In 1949, a Group of Villagers and Amateur Archaeologists Dug Up what they believed to be the body of the last Aztec emperor, Cuauhtâemoc, in a remote village in the mountains of central Mexico. State and local leaders enthusiastically promoted the remarkable discovery, and nationalist celebrations erupted across the country. The festivities ended when professional archaeologists declared the tomb a forgery, igniting the greatest scandal in the cultural politics of modern Mexico. In this innovative study of nationalism, Paul Gillingham pieces together an intricate puzzle that stretches across five centuries and moves from the forests of southern Mexico, where Cuauhtâemoc was hanged, through the mountains of Guerrero, where he was re-created, to end in thestreets and corridors of power of Mexico City. The analysis captures the complex interactions of everyday people and elites engaged in forging a nation.
- Author : 妙子·星野
- Publisher : Unknown
- Release Date : 2001-03
- Genre : Business enterprises
- Pages : 142
- ISBN : UCSD:31822029862125
Scholars have long viewed histories of the Aztecs either as flawed chronologies plagued by internal inconsistencies and intersource discrepancies or as legends that indiscriminately mingle reality with the supernatural. But this new work draws fresh conclusions from these documents, proposing that Aztec dynastic history was recast by its sixteenth-century recorders not merely to glorify ancestors but to make sense out of the trauma of conquest and colonialism.The Aztec Kings is the first major study to take into account the Aztec cyclical conception of time--which required that history constantly be reinterpreted to achieve continuity between past and present--and to treat indigenous historical traditions as symbolic statements in narrative form. Susan Gillespie focuses on the dynastic history of the Mexica of Tenochtitlan, whose stories reveal how the Aztecs used "history" to construct, elaborate, and reify ideas about the nature of rulership and the cyclical nature of the cosmos, and how they projected the Spanish conquest deep into the Aztec past in order to make history accommodate that event. By demonstrating that most of Aztec history is nonliteral, she sheds new light on Aztec culture and on the function of history in society. By relating the cyclical structure of Aztec dynastic history to similar traditions of African and Polynesian peoples, she introduces a broader perspective on the function of history in society and on how and why history must change.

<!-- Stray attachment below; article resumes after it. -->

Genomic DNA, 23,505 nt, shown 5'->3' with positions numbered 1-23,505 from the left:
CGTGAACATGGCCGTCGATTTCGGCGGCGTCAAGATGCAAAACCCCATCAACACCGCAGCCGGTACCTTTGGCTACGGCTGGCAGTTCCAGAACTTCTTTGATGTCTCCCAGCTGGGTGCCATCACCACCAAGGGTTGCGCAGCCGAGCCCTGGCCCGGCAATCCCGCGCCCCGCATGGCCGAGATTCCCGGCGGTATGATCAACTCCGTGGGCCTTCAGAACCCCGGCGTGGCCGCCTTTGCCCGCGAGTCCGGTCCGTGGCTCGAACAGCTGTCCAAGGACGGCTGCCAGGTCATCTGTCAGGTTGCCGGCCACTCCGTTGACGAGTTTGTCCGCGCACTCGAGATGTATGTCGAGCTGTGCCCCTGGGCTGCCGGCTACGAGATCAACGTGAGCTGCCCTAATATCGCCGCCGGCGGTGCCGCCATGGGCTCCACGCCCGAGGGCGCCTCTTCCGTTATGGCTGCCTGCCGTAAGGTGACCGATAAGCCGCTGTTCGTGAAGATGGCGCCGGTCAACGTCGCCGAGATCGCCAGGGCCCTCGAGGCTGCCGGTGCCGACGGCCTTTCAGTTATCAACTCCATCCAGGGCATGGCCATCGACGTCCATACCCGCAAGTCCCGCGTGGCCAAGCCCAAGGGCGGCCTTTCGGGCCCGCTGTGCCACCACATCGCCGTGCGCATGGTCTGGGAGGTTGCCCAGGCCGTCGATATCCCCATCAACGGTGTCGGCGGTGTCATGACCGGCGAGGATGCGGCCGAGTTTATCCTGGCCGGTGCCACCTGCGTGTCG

According to press reports, 2008 was the year that more bullets were fired in the recent history of Mexico. That same year, more than 5,000 people were killed in several episodes of violence and extrajudicial activity linked to drug trafficking and its repression. Teresa Margolles, who for nearly two decades has been concerned to explore the artistic possibilities of human remains, focused his participation in the Venice Biennale 2009 in a shipment conceptual, emotional and material evidence of the violence of the streets of Mexico the decadent luxury of the art world. What else could we talk?, Is much more than the documentation of the intervention Margolles in Venice. This book brings together multiple reflection (from the testimony, narrative, historical reflection and production) on a futile crusade against drugs and its pernicious effects. More than an art book is a volume that records the complex interference between violence, aesthetics and politics that emerged in Southern culture in the early twentieth century.
Sections of the book include: - The Transit of Civilization - Was Inca Rule Tyrannical? - Relations Between Indians and Spaniards - Population Questions - The Introduction of African Slavery in Spanish America - The Crisis of Seventeenth-Century Brazil - The Development of Society - Crisis and Climax in the Eighteenth Century -
Provides biographies of individuals who have impacted Mexican culture and society from ancient to modern times. Featured heroes include politcal figures and leaders, religious figures, activists, and artists.